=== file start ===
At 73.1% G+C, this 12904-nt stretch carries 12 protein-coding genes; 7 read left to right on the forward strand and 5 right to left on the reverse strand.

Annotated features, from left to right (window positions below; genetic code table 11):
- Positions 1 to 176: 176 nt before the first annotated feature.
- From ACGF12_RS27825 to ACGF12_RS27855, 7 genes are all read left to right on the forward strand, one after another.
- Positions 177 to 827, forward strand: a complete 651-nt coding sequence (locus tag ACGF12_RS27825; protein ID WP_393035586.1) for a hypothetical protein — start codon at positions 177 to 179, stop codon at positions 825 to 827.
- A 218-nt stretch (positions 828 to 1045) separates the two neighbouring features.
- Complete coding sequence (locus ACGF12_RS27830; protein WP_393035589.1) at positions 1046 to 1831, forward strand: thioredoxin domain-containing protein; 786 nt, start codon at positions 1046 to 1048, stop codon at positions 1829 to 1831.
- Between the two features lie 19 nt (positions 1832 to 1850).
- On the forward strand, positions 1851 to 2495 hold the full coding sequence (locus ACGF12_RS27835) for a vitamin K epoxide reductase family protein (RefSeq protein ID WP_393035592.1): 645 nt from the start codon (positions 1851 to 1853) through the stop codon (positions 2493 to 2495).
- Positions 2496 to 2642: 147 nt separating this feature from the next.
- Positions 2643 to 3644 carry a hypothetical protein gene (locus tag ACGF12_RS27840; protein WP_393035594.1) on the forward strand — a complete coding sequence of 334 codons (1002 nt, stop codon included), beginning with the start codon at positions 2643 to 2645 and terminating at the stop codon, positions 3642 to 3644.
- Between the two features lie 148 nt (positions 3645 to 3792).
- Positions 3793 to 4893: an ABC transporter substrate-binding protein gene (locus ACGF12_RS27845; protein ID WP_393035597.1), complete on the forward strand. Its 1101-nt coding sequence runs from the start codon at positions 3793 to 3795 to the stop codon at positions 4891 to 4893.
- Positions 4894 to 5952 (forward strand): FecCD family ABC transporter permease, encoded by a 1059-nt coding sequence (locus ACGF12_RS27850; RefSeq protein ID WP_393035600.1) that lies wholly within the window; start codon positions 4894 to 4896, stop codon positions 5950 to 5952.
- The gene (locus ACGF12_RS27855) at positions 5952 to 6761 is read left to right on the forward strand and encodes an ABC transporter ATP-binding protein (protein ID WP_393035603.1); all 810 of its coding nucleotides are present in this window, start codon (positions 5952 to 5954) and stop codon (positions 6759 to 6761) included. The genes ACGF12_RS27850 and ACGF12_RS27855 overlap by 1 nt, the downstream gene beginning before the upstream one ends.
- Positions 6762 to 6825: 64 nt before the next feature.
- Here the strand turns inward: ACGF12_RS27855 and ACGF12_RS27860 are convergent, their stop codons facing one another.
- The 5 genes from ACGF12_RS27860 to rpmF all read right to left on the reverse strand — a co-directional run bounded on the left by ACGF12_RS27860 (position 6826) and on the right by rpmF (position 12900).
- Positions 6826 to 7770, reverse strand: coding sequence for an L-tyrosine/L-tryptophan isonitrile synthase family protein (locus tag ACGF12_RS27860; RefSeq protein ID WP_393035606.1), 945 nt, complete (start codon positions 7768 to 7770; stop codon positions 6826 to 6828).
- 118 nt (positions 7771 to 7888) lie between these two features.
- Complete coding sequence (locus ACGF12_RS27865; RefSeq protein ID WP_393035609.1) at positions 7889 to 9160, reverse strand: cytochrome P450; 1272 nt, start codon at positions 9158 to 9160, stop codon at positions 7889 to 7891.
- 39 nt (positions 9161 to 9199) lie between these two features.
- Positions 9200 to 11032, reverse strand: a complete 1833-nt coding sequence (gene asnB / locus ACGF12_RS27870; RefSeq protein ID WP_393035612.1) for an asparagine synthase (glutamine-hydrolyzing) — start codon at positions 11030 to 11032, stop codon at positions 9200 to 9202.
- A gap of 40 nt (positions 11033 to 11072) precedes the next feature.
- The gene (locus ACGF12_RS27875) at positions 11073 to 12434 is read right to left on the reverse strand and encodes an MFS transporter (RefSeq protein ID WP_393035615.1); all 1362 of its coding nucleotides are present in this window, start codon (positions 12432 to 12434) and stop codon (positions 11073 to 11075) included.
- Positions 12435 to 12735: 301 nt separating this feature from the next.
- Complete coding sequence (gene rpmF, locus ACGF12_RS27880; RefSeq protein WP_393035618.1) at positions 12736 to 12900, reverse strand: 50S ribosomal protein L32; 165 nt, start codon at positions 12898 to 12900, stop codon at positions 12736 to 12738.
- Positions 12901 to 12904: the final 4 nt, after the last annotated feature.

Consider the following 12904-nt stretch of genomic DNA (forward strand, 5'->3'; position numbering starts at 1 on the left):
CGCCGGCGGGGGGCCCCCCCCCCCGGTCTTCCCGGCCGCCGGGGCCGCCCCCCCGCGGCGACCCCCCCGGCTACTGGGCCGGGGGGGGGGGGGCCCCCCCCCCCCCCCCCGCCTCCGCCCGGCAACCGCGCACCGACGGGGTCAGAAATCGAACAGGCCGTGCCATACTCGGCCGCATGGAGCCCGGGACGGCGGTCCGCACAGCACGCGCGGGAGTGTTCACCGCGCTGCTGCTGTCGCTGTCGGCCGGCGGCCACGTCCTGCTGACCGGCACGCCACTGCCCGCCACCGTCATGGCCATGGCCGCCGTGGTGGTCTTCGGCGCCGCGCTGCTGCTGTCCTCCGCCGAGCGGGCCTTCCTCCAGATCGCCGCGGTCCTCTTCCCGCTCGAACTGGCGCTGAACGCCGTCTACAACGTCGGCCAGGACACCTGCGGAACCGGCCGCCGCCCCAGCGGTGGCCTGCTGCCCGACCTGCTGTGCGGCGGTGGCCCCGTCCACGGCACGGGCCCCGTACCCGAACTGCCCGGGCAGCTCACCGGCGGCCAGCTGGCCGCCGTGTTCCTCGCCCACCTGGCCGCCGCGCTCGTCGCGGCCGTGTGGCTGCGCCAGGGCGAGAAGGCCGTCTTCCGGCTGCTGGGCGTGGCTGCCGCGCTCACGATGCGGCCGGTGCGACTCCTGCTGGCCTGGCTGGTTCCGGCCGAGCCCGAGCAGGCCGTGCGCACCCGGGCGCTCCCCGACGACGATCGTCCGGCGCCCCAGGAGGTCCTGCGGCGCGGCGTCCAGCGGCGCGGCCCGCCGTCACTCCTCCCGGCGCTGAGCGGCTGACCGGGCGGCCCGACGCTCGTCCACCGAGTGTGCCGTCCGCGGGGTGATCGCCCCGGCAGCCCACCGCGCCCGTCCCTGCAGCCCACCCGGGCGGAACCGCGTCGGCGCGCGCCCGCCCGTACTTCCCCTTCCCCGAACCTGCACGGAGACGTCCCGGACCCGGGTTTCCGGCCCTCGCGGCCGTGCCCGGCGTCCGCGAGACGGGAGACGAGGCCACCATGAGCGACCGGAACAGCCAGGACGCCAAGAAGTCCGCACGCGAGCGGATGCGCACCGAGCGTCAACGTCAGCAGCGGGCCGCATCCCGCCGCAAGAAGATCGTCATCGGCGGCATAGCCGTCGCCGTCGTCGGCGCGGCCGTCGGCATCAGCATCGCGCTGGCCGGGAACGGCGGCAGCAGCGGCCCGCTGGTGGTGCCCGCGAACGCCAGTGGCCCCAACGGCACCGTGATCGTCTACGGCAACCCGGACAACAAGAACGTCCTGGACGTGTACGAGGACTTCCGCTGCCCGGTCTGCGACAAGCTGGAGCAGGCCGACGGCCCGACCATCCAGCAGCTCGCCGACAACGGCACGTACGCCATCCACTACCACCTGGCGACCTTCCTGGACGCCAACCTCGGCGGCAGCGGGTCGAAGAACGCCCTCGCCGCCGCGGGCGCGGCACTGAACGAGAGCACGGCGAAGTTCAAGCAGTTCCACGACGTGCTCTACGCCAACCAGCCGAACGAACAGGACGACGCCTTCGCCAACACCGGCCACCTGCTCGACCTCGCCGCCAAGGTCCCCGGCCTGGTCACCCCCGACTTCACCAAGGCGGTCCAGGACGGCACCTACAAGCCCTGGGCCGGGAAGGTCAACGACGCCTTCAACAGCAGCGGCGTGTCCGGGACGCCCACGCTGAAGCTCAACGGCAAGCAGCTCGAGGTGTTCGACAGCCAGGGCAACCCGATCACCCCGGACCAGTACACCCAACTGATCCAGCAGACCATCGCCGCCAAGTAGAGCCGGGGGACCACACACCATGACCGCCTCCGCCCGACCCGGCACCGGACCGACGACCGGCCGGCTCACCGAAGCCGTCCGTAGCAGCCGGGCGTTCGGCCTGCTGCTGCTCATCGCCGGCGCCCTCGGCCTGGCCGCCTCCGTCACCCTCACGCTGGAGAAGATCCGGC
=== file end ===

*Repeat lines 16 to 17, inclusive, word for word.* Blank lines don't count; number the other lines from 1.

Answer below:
- Positions 6762 to 6825: 64 nt before the next feature.
- Here the strand turns inward: ACGF12_RS27855 and ACGF12_RS27860 are convergent, their stop codons facing one another.